Couple LaPierre's claim with the other staple of gun rights advocates — that restricting gun ownership would not have prevented the perpetrators of any of these violent crimes from finding a way to carry out their grisly murders — and one can begin to piece together the logic driving the opponents of regulation. Many gun owners (the loud ones and the quiet ones) fundamentally reject the premise that the government is capable of protecting its citizens, and they chafe at the suggestion that they should trust anyone else to protect their spouses, children, and mothers from monsters like the one that allegedly gunned down 20 helpless children in Connecticut. They view the world as a sort of quasi-Hobbesian state of nature in which a fellow can only rely on himself for protection.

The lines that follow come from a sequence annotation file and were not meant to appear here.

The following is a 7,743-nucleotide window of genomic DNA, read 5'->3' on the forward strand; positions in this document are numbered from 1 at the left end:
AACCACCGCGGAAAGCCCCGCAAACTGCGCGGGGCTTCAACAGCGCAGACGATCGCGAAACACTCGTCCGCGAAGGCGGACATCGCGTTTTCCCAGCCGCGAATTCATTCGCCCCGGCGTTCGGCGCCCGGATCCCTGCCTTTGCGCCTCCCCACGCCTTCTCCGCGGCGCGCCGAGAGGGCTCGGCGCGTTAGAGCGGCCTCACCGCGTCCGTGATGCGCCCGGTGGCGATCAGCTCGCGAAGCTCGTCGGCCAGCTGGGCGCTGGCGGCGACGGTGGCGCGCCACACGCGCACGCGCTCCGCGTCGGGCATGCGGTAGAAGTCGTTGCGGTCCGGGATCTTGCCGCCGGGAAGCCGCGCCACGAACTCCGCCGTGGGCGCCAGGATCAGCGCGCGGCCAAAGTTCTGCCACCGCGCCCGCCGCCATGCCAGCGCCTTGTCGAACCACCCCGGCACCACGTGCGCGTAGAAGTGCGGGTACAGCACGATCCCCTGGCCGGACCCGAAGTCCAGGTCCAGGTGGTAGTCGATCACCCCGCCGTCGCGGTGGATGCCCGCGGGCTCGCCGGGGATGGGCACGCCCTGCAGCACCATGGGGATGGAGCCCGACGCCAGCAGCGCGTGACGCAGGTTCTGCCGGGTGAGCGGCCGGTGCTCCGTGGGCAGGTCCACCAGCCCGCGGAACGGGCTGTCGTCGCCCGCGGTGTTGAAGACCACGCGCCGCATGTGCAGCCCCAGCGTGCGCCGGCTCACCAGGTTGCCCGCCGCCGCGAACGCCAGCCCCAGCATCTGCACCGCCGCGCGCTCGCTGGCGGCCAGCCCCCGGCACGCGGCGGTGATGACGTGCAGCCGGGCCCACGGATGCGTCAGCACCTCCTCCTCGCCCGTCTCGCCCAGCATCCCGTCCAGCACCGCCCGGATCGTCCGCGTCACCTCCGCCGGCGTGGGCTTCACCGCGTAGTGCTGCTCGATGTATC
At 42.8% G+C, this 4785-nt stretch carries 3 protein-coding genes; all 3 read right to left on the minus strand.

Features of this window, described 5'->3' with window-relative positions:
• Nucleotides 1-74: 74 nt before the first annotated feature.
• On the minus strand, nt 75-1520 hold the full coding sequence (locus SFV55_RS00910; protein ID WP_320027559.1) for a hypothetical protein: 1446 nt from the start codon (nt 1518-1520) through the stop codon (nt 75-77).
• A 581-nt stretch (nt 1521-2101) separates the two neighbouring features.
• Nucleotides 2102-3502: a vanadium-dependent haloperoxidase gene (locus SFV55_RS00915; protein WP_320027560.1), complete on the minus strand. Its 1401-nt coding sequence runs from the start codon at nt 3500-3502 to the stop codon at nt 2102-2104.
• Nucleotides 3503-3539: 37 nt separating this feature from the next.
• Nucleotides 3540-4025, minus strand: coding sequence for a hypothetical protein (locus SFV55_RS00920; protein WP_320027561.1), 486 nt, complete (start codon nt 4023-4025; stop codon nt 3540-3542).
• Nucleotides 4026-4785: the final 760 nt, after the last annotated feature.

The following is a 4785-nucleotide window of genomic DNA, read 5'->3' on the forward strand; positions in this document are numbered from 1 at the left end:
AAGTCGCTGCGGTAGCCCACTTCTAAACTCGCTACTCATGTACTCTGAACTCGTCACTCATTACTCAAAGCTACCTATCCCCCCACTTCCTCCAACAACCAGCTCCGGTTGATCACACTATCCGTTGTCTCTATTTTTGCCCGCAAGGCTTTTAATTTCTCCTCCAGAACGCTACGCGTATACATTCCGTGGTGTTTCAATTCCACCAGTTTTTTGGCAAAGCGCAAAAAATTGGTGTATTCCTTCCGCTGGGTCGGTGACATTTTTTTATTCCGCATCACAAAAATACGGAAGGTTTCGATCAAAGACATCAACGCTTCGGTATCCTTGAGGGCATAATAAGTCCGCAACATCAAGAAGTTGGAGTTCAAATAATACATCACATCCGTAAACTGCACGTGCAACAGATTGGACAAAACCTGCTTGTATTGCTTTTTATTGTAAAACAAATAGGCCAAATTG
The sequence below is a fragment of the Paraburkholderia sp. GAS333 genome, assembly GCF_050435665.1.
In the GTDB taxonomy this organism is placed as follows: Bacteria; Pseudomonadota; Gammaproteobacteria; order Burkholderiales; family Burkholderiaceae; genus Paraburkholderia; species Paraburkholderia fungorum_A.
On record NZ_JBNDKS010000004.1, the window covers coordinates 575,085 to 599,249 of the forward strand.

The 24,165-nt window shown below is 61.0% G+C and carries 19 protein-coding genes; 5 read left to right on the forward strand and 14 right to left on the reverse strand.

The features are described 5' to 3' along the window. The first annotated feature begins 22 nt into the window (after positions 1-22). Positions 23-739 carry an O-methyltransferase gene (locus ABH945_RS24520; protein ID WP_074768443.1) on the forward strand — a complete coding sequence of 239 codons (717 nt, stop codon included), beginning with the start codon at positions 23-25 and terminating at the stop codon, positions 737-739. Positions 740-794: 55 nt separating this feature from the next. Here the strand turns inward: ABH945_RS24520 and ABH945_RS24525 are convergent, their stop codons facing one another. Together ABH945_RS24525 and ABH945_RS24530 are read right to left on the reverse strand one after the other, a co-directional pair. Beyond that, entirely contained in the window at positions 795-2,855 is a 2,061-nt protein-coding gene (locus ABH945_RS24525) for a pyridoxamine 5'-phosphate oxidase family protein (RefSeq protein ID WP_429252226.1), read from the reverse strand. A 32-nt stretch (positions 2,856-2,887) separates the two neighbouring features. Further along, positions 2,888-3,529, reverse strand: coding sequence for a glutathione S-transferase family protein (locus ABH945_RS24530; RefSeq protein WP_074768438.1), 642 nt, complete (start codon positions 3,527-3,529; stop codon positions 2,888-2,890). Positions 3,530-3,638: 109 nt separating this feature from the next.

In light of this reality, it is not hard to understand why gun owners take it personally every time someone suggests regulating firearms. Just as women feel that the government ought not be able to dictate what they do with their bodies and their health, on some level, gun owners perceive gun regulation as interfering with their right to self-determination in a similar way. They do not want to rely on someone else to save them.